A guide to your baby's naps the first year

April 10, 2019

How much should your baby nap during their first year?


Naps may be a luxury for us grownups, but they’re a necessity for babies. You’ll see some big changes in your baby’s napping patterns over their first year. Here’s a quick guide to what you can expect.


0-3 months

If you’re a brand-new parent, you might be surprised just how much your newborn is sleeping during the day. That little bundle of cuteness you’ve been waiting for months to get acquainted with is a lot more interested in snoozing than interacting. But don’t worry; it’s not you. It’s them. Babies need a ton of sleep in the first few weeks and months—16 to 18 hours a day or more.


As far as newborns are concerned, there’s no difference between daytime and nighttime sleep. Their circadian rhythms haven’t developed yet, so they can’t distinguish between night and day, and they can’t stay awake for more than an hour or two without fussing or crying.


Babies this age are too young to stick to a napping schedule, so it’s fine to let them sleep on and off throughout the day. You can, however, help them start to build their awareness of day and night by exposing them to plenty of light during the day and having them sleep in a quiet, dimly lit area in the evening.  


4-6 months

Big changes are afoot in the second three months of your baby’s life! Babies can stay awake for longer stretches of time now without melting down. Your baby will start shifting into a schedule of 2-3 naps a day (a total of 3-4 hours), which you can help establish by putting them down for their naps at about the same time every day and, whenever possible, in their crib as opposed to their car seat or swing. Remember that the key is to start naps when your baby is drowsy but awake, otherwise they may be too overtired to wind down.


Around the 3- or 4-month mark is also when some babies have the dreaded sleep regression: They’re fussy and cranky, and sleep for shorter stretches of time, both during the day and at night. This is in part because they’re starting to cycle through different phases of sleep, active and deep sleep, and the “active” phase comes with a startle reflex that can wake them up.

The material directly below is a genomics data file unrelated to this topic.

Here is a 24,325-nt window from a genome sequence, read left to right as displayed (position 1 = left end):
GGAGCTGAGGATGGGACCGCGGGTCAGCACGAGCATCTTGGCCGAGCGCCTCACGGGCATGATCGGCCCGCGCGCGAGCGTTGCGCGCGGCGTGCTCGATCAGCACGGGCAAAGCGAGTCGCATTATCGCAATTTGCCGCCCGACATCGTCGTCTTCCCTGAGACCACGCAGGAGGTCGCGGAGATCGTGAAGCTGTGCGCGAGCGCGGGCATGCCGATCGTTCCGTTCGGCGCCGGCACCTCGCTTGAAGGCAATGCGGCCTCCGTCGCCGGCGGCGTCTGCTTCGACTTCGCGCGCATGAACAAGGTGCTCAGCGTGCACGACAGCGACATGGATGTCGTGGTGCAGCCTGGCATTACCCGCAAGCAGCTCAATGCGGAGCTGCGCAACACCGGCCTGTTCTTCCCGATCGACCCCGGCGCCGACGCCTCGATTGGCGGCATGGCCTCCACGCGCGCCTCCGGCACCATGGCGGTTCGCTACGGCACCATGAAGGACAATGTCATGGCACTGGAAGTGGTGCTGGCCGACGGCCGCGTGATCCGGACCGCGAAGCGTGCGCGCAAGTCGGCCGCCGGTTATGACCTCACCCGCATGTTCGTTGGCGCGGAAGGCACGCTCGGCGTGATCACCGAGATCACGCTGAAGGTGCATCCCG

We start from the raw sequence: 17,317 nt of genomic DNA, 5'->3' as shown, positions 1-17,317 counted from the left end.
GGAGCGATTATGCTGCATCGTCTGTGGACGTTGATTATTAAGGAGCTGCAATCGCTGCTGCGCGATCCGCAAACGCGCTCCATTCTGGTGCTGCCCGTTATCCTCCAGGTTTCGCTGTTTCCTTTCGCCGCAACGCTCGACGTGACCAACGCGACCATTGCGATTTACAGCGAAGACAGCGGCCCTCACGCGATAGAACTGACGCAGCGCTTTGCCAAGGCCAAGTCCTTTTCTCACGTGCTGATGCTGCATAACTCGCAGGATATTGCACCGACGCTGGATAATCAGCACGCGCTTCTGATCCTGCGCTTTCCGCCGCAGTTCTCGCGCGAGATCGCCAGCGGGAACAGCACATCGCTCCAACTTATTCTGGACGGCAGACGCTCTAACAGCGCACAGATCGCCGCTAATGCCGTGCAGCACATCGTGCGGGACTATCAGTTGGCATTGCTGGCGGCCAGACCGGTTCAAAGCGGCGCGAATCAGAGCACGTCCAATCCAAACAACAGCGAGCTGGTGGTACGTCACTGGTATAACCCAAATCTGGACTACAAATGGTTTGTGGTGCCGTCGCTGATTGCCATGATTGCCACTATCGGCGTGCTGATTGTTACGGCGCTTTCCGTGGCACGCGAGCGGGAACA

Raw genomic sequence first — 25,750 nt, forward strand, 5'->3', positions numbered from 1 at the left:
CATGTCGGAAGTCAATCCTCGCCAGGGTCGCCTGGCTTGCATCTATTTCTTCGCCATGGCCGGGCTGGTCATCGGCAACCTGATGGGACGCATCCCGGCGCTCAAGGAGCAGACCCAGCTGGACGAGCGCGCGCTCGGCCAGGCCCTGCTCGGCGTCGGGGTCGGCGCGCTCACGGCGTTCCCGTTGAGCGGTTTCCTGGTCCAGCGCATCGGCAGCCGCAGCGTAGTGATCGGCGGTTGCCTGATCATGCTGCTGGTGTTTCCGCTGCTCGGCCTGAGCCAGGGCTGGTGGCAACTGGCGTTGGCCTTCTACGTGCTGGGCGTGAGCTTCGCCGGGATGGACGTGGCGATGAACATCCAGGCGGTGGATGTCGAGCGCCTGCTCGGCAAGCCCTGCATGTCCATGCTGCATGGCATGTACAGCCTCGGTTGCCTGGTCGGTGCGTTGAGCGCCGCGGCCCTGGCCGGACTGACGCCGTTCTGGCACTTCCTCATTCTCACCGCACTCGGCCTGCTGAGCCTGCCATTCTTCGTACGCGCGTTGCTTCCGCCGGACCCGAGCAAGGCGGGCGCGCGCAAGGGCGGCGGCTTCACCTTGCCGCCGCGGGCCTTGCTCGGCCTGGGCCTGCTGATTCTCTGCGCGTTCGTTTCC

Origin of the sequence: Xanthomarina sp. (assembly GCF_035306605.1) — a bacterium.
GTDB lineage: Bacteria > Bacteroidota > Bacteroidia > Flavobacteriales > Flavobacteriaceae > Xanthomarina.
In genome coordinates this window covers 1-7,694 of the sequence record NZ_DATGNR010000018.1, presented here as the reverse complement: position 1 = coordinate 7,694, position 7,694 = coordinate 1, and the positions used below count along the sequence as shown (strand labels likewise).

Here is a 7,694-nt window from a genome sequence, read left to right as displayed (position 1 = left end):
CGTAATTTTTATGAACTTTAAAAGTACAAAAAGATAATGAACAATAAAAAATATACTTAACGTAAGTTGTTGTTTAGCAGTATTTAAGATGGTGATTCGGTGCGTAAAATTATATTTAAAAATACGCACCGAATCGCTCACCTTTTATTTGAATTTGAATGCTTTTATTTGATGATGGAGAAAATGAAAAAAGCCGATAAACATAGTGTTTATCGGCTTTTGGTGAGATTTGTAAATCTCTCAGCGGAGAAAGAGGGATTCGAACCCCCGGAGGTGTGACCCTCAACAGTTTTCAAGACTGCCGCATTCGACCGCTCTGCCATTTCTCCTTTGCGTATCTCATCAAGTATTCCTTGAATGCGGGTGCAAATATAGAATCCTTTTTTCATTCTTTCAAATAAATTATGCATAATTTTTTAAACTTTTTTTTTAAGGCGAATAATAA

3-4 months is also when babies become much more active and engaged with the world (let’s hear it for those smiles!!) so they may have more trouble settling down even when they’re tired. You may need to do a little more rocking and cuddling and even temporarily resort to some car seat or swing or naps. But the good news is that after a couple of weeks, your baby should get over the hump and settle into a happier, less fussy sleep routine.


6-9 months

Most babies are doing two naps a day at this age, though some may still do three, for a total of 2-3 hours. This is the phase of development where your baby is learning exciting new stuff like crawling and standing up with support, so again, it may be harder to get them to settle down for naps. Establishing a regular nap routine, if you haven’t already, can help: a book, a cuddle, a song. Whenever possible, have them nap in the same place each time. Meanwhile, try not to let them nap past 4:00 pm in the afternoon, or they may have trouble falling asleep at night.


9-12 months

Babies this age still need two naps a day—a longer morning nap and shorter afternoon one, typically. If you’re having trouble getting your baby to nap in the afternoon, you may need to shorten their morning nap a little bit.


On the other hand, If for some reason your baby skips their morning nap and ends up having their afternoon nap earlier as a result, or if they skip their afternoon nap altogether, move their bedtime up by an hour that night. They should be back on track the next day. If you find that your baby is “boycotting” their naps more than a couple of days in a row (and there isn’t another reason for it, like illness, teething or a disrupted routine during travel, for example) you can try a few things:

  • Try adjusting their nap schedule: If they seem wide awake and in a good mood at their usual naptime, put them down for the nap they’re missing 10-15 minutes later and see if it makes a difference.

  • Remember that babies may have trouble falling asleep if they’re overtired. If your baby is cranky and fussy by the time nap time comes around, it may be that you’re waiting too long to start their nap.

  • Revisit the basics: Are you following a consistent nap routine? Waiting a few minutes to go in and comfort your baby if they wake up and cry mid-nap?

Resist the temptation to drop down to just one nap a day, though. Most babies aren’t ready for that big change until they’re between 12-18 months old.


Nod can help you get your baby to fall asleep faster and easier at naptime too! (Because naps are awesome.) Here’s how.


Infographic - Guide to your baby's naps in the first year.



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